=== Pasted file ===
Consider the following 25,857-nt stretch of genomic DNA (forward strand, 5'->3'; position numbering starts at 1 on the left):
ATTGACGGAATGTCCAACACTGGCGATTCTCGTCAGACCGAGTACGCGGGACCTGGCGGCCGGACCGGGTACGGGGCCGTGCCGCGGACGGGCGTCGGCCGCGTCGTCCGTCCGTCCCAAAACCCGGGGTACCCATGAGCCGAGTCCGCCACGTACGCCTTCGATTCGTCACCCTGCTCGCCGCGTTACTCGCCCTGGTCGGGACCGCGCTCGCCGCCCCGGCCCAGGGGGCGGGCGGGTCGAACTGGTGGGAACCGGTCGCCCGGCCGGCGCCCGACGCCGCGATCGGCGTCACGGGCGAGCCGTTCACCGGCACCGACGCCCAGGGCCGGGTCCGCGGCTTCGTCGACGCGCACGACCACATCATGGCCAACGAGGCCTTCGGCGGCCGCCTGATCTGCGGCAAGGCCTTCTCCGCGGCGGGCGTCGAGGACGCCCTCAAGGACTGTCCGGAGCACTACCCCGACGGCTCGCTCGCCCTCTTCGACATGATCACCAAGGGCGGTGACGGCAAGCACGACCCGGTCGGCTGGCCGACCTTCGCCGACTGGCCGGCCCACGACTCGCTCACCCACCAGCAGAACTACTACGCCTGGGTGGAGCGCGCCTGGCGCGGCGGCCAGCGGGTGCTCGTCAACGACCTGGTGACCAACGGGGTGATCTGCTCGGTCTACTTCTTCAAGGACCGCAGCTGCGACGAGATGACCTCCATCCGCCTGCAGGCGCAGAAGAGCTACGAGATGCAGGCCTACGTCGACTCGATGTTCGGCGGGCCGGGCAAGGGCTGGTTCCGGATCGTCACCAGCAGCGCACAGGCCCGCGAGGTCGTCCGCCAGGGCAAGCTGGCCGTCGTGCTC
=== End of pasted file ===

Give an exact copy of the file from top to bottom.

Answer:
Consider the following 25,857-nt stretch of genomic DNA (forward strand, 5'->3'; position numbering starts at 1 on the left):
ATTGACGGAATGTCCAACACTGGCGATTCTCGTCAGACCGAGTACGCGGGACCTGGCGGCCGGACCGGGTACGGGGCCGTGCCGCGGACGGGCGTCGGCCGCGTCGTCCGTCCGTCCCAAAACCCGGGGTACCCATGAGCCGAGTCCGCCACGTACGCCTTCGATTCGTCACCCTGCTCGCCGCGTTACTCGCCCTGGTCGGGACCGCGCTCGCCGCCCCGGCCCAGGGGGCGGGCGGGTCGAACTGGTGGGAACCGGTCGCCCGGCCGGCGCCCGACGCCGCGATCGGCGTCACGGGCGAGCCGTTCACCGGCACCGACGCCCAGGGCCGGGTCCGCGGCTTCGTCGACGCGCACGACCACATCATGGCCAACGAGGCCTTCGGCGGCCGCCTGATCTGCGGCAAGGCCTTCTCCGCGGCGGGCGTCGAGGACGCCCTCAAGGACTGTCCGGAGCACTACCCCGACGGCTCGCTCGCCCTCTTCGACATGATCACCAAGGGCGGTGACGGCAAGCACGACCCGGTCGGCTGGCCGACCTTCGCCGACTGGCCGGCCCACGACTCGCTCACCCACCAGCAGAACTACTACGCCTGGGTGGAGCGCGCCTGGCGCGGCGGCCAGCGGGTGCTCGTCAACGACCTGGTGACCAACGGGGTGATCTGCTCGGTCTACTTCTTCAAGGACCGCAGCTGCGACGAGATGACCTCCATCCGCCTGCAGGCGCAGAAGAGCTACGAGATGCAGGCCTACGTCGACTCGATGTTCGGCGGGCCGGGCAAGGGCTGGTTCCGGATCGTCACCAGCAGCGCACAGGCCCGCGAGGTCGTCCGCCAGGGCAAGCTGGCCGTCGTGCTC